And Shadowy Economic Development Continues
Brenda McKenzie, a top economic development exec from Boston, has been named by the Rawlings-Blake administration as president and CEO of the Baltimore Development Corp. There’s no reason to quibble with the selection given
press releases news reports indicate McKenzie to be fully capable and well-qualified.
It’s disappointing–though not unexpected–how the city handled its search: a long list of power players advised the Mayor, including Atwood “Woody” Collins III, president of M&T Bank’s Mid-Atlantic Division; Kirby Fowler, president of Downtown Partnership of Baltimore; Donald Fry, president of the Greater Baltimore Committee; Karl Gumtow, founder and CEO of Cyberpoint; and Arnold Williams, chairman of the BDC.
Despite stated intentions to minimize real estate projects and emphasize neighborhood development, the interview committee included real estate attorneys Jon M. Laria and Mark P. Keener, but not a single neighborhood representative. Leaders from the arts, nonprofit and growing tech communities were noticeably absent from the interview committee; so much for putting an end to business as usual.
According to the BBJ, McKenzie wants to “open Baltimore for both large-scale development projects” and find “innovative ways to bring out of state businesses to Baltimore.” In media coverage thus far, there’s been no discussion of strengthening and growing existing businesses, and talk of neighborhoods has been limited to the Wal-Mart in South Baltimore’s Port Covington,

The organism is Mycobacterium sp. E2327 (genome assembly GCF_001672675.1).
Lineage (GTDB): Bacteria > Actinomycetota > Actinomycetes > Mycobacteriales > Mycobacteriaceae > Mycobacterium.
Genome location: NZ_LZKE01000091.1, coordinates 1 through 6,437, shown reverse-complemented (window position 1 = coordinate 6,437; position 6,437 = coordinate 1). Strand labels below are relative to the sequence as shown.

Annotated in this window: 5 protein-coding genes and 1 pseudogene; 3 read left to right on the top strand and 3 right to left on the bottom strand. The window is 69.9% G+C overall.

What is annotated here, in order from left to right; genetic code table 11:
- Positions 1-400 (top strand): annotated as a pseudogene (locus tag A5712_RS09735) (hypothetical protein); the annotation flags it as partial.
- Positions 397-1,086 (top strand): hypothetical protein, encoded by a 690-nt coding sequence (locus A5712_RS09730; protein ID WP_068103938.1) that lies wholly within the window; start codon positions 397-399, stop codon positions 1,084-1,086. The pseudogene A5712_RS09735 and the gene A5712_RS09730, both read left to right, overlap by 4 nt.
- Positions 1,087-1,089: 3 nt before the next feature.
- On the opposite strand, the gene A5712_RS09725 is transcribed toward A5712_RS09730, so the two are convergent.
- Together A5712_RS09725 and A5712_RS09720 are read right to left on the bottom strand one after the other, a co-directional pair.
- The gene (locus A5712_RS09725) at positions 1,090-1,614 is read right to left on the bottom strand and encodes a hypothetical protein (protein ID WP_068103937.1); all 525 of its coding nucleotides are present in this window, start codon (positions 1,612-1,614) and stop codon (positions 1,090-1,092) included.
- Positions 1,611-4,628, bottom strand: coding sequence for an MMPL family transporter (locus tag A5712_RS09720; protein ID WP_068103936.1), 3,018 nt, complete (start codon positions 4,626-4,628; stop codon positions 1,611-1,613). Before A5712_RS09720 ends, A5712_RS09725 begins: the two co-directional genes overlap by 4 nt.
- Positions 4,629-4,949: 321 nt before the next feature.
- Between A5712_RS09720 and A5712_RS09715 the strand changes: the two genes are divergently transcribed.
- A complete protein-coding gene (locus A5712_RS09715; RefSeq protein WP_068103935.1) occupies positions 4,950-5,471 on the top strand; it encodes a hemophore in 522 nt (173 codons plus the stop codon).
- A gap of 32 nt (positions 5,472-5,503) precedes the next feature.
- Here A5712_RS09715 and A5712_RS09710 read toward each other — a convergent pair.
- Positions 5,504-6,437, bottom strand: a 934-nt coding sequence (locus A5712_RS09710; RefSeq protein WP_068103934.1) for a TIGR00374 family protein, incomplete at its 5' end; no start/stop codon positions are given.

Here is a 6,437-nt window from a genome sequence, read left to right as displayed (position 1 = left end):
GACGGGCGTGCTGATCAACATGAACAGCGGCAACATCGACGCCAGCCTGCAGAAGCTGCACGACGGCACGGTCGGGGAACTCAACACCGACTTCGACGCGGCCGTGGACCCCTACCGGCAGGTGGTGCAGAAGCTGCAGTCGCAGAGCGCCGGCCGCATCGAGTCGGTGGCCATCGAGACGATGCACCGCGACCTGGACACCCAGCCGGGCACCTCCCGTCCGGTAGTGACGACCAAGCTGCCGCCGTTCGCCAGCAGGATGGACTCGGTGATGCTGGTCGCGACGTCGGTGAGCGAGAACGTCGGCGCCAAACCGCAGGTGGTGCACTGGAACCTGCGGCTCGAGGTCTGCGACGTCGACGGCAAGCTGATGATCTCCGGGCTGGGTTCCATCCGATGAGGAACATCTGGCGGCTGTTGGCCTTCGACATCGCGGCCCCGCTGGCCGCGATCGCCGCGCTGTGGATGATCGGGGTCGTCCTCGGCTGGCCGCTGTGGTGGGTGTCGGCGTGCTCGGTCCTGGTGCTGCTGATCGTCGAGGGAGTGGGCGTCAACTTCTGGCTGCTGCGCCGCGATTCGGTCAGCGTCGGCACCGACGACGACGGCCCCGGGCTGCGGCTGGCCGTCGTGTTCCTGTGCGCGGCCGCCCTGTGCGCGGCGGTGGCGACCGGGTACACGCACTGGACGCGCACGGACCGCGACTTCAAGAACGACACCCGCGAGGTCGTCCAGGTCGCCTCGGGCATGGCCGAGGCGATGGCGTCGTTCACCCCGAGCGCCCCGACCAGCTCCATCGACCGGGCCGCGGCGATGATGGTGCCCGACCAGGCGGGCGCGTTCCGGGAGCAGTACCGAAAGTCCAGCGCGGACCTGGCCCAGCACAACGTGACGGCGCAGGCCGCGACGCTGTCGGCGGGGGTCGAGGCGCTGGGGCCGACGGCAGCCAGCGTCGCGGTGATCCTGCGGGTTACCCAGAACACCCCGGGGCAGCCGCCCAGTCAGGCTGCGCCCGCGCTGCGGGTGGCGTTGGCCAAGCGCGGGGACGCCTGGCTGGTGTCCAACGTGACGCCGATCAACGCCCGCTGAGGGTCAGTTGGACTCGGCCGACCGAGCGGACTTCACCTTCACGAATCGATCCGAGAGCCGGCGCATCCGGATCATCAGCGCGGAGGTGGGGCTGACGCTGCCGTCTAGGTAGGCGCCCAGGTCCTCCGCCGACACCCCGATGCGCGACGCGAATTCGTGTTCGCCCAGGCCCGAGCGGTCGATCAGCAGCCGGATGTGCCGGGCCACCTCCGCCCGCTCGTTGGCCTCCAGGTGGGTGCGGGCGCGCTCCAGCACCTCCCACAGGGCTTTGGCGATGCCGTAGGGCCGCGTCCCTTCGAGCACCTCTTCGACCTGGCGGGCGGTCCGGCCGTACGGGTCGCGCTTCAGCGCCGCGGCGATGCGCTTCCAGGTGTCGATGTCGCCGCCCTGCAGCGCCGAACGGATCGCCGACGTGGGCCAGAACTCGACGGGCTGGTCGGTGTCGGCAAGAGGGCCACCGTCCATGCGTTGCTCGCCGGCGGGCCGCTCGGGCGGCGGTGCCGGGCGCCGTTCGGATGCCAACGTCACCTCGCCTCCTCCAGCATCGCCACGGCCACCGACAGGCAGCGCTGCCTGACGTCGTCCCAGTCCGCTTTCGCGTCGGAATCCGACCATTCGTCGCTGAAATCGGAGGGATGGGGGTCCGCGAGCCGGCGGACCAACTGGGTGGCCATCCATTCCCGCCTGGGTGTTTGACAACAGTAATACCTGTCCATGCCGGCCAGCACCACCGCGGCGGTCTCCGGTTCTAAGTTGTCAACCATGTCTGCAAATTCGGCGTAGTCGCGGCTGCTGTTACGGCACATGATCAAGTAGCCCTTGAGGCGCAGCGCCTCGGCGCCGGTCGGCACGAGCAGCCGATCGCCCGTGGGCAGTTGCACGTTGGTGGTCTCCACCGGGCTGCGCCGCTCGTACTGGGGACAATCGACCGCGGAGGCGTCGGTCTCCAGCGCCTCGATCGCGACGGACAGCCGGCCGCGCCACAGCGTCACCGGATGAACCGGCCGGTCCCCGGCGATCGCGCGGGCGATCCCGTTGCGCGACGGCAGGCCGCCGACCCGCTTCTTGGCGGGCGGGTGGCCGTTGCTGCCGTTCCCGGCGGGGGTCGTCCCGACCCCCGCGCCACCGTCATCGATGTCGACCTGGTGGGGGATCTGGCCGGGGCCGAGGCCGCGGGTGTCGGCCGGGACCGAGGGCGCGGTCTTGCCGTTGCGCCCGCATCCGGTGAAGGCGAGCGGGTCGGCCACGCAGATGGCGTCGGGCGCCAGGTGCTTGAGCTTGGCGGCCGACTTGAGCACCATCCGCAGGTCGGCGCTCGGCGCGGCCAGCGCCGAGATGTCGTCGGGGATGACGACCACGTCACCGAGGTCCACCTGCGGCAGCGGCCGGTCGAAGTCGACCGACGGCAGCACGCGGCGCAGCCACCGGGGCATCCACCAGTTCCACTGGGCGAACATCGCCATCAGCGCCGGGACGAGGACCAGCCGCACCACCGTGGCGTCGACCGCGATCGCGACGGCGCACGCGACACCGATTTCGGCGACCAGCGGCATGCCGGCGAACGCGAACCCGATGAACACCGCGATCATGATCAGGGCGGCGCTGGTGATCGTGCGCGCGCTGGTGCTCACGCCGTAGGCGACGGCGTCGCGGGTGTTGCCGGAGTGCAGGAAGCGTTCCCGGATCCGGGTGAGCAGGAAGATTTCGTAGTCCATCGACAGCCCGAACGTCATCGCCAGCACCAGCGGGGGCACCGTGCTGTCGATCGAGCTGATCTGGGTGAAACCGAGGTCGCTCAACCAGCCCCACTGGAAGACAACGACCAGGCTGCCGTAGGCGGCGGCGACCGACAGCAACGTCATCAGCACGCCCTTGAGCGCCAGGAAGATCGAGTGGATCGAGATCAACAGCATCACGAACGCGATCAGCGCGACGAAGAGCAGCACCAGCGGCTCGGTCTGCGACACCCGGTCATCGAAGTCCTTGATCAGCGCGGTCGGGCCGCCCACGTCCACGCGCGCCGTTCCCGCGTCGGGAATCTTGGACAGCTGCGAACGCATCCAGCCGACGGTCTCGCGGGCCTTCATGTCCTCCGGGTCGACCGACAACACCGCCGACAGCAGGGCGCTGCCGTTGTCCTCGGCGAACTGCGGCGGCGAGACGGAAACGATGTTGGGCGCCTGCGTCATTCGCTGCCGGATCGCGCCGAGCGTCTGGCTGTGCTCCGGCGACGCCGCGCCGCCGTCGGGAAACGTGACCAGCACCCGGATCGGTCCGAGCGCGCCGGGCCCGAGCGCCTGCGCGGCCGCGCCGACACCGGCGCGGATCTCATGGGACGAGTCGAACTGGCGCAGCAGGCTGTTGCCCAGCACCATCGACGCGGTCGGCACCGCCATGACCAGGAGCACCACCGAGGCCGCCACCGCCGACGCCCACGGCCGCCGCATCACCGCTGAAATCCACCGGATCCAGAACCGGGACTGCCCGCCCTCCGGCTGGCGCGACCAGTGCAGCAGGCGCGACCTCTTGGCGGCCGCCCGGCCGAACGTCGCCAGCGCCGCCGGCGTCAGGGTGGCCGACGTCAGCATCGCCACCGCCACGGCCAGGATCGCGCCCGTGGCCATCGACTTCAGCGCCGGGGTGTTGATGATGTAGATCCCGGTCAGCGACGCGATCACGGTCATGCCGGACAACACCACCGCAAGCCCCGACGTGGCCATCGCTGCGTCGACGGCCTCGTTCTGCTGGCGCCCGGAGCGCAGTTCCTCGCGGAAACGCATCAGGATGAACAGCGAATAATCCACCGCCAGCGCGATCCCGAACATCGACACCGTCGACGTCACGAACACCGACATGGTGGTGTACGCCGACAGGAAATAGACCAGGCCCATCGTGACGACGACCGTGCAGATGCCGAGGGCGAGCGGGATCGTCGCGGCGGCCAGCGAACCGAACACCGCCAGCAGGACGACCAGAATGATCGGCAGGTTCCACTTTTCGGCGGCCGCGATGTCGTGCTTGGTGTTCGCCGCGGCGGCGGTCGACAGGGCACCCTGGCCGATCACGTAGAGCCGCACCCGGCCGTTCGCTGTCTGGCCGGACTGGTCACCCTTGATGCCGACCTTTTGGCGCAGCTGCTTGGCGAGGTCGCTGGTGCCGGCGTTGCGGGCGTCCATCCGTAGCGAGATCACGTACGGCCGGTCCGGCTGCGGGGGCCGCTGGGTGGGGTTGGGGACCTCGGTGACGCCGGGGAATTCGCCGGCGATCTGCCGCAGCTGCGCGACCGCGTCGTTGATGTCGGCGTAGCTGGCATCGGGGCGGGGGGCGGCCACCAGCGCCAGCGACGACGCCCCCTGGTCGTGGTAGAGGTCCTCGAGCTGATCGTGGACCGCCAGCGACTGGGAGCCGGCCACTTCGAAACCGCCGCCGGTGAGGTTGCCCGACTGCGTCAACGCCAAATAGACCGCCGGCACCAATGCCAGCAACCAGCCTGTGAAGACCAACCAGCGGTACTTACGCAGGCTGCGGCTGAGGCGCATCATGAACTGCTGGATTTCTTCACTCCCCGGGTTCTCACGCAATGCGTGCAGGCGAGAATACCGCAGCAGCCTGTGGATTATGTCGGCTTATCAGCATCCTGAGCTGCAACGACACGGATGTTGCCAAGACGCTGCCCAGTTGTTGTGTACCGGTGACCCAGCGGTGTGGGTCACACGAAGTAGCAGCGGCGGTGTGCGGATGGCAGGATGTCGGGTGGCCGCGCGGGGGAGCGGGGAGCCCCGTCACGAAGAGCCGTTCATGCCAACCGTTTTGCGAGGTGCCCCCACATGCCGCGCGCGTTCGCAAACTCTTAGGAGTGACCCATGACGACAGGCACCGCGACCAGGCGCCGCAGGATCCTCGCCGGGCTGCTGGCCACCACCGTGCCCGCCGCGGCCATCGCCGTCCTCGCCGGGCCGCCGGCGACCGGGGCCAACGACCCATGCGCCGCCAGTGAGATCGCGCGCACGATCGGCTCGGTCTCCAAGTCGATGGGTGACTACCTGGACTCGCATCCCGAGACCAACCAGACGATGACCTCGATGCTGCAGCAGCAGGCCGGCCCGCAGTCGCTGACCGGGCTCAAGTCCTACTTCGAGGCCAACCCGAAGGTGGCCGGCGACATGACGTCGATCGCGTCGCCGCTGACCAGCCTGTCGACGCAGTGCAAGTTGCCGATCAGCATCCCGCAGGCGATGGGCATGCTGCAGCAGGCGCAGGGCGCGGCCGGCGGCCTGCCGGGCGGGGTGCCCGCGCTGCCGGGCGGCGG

McKenzie made the best impression for the board when she talked about Baltimore’s neighborhoods, [Arnold] Williams said. Before her interview, McKenzie visited the Wal-Mart store in Port Covington in South Baltimore. Having an outsider come in and talk specifically about how to improve a Baltimore neighborhood made the BDC board take notice, Williams said. “[She] came in saying, ‘I visited the Wal-Mart but I saw opportunities,’” Williams said. “That was impressive to the people around her.”
The interview committee also credits McKenzie for being open and transparent; however, the BDC was established so that the city could evade transparency. There’s no reason to criticize McKenzie, who appears to be a well-meaning bureaucrat; but the selection process–and city leaders–deserves scrutiny.